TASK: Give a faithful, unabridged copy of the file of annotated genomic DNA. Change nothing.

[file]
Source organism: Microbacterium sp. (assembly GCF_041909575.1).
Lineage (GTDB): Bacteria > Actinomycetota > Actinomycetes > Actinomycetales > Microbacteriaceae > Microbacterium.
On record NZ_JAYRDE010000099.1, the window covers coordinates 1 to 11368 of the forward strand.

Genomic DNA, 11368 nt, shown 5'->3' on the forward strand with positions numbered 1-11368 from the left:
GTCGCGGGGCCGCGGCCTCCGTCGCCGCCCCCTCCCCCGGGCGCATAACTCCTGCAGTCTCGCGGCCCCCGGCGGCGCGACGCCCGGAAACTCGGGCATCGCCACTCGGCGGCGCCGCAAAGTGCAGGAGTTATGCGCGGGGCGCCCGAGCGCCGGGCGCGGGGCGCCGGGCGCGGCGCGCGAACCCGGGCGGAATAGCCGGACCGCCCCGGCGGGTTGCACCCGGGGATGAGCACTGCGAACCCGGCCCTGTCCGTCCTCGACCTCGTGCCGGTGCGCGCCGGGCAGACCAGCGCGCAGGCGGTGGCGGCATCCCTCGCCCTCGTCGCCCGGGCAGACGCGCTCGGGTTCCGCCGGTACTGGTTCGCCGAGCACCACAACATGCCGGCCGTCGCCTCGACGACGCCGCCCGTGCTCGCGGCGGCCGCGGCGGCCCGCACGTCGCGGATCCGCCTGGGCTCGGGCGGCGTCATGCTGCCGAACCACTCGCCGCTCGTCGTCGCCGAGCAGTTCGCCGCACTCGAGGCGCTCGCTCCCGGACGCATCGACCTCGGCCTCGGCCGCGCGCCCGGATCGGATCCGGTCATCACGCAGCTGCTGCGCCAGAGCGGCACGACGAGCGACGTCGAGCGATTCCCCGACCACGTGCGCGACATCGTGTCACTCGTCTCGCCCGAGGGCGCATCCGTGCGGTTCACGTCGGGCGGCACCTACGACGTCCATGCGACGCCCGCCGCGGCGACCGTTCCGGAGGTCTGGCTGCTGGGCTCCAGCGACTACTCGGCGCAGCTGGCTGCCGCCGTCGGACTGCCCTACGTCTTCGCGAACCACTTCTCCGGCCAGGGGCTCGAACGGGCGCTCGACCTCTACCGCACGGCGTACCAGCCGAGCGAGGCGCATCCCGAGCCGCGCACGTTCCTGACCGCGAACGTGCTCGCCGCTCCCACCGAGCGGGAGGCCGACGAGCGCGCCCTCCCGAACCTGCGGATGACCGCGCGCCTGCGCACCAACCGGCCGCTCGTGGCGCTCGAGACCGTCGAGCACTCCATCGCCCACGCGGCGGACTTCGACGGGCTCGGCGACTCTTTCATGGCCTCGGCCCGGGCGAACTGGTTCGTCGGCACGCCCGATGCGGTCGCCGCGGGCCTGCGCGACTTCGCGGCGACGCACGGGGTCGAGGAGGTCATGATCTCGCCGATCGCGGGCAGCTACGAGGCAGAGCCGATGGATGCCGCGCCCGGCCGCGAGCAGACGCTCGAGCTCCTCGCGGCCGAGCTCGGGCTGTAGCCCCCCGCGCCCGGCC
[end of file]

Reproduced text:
Source organism: Microbacterium sp. (assembly GCF_041909575.1).
Lineage (GTDB): Bacteria > Actinomycetota > Actinomycetes > Actinomycetales > Microbacteriaceae > Microbacterium.
On record NZ_JAYRDE010000099.1, the window covers coordinates 1 to 11368 of the forward strand.

Genomic DNA, 11368 nt, shown 5'->3' on the forward strand with positions numbered 1-11368 from the left:
GTCGCGGGGCCGCGGCCTCCGTCGCCGCCCCCTCCCCCGGGCGCATAACTCCTGCAGTCTCGCGGCCCCCGGCGGCGCGACGCCCGGAAACTCGGGCATCGCCACTCGGCGGCGCCGCAAAGTGCAGGAGTTATGCGCGGGGCGCCCGAGCGCCGGGCGCGGGGCGCCGGGCGCGGCGCGCGAACCCGGGCGGAATAGCCGGACCGCCCCGGCGGGTTGCACCCGGGGATGAGCACTGCGAACCCGGCCCTGTCCGTCCTCGACCTCGTGCCGGTGCGCGCCGGGCAGACCAGCGCGCAGGCGGTGGCGGCATCCCTCGCCCTCGTCGCCCGGGCAGACGCGCTCGGGTTCCGCCGGTACTGGTTCGCCGAGCACCACAACATGCCGGCCGTCGCCTCGACGACGCCGCCCGTGCTCGCGGCGGCCGCGGCGGCCCGCACGTCGCGGATCCGCCTGGGCTCGGGCGGCGTCATGCTGCCGAACCACTCGCCGCTCGTCGTCGCCGAGCAGTTCGCCGCACTCGAGGCGCTCGCTCCCGGACGCATCGACCTCGGCCTCGGCCGCGCGCCCGGATCGGATCCGGTCATCACGCAGCTGCTGCGCCAGAGCGGCACGACGAGCGACGTCGAGCGATTCCCCGACCACGTGCGCGACATCGTGTCACTCGTCTCGCCCGAGGGCGCATCCGTGCGGTTCACGTCGGGCGGCACCTACGACGTCCATGCGACGCCCGCCGCGGCGACCGTTCCGGAGGTCTGGCTGCTGGGCTCCAGCGACTACTCGGCGCAGCTGGCTGCCGCCGTCGGACTGCCCTACGTCTTCGCGAACCACTTCTCCGGCCAGGGGCTCGAACGGGCGCTCGACCTCTACCGCACGGCGTACCAGCCGAGCGAGGCGCATCCCGAGCCGCGCACGTTCCTGACCGCGAACGTGCTCGCCGCTCCCACCGAGCGGGAGGCCGACGAGCGCGCCCTCCCGAACCTGCGGATGACCGCGCGCCTGCGCACCAACCGGCCGCTCGTGGCGCTCGAGACCGTCGAGCACTCCATCGCCCACGCGGCGGACTTCGACGGGCTCGGCGACTCTTTCATGGCCTCGGCCCGGGCGAACTGGTTCGTCGGCACGCCCGATGCGGTCGCCGCGGGCCTGCGCGACTTCGCGGCGACGCACGGGGTCGAGGAGGTCATGATCTCGCCGATCGCGGGCAGCTACGAGGCAGAGCCGATGGATGCCGCGCCCGGCCGCGAGCAGACGCTCGAGCTCCTCGCGGCCGAGCTCGGGCTGTAGCCCCCCGCGCCCGGCC